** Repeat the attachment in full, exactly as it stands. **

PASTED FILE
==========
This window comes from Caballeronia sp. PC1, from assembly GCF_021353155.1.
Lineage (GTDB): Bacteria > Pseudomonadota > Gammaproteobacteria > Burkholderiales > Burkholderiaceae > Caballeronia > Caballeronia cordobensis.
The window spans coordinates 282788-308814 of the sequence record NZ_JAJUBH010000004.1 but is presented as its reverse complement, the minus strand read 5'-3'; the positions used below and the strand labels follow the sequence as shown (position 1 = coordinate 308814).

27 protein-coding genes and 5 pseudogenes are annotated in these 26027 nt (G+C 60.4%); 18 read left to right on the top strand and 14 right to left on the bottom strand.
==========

This window comes from Caballeronia sp. PC1, from assembly GCF_021353155.1.
Lineage (GTDB): Bacteria > Pseudomonadota > Gammaproteobacteria > Burkholderiales > Burkholderiaceae > Caballeronia > Caballeronia cordobensis.
The window spans coordinates 282788-308814 of the sequence record NZ_JAJUBH010000004.1 but is presented as its reverse complement, the minus strand read 5'-3'; the positions used below and the strand labels follow the sequence as shown (position 1 = coordinate 308814).

27 protein-coding genes and 5 pseudogenes are annotated in these 26027 nt (G+C 60.4%); 18 read left to right on the top strand and 14 right to left on the bottom strand.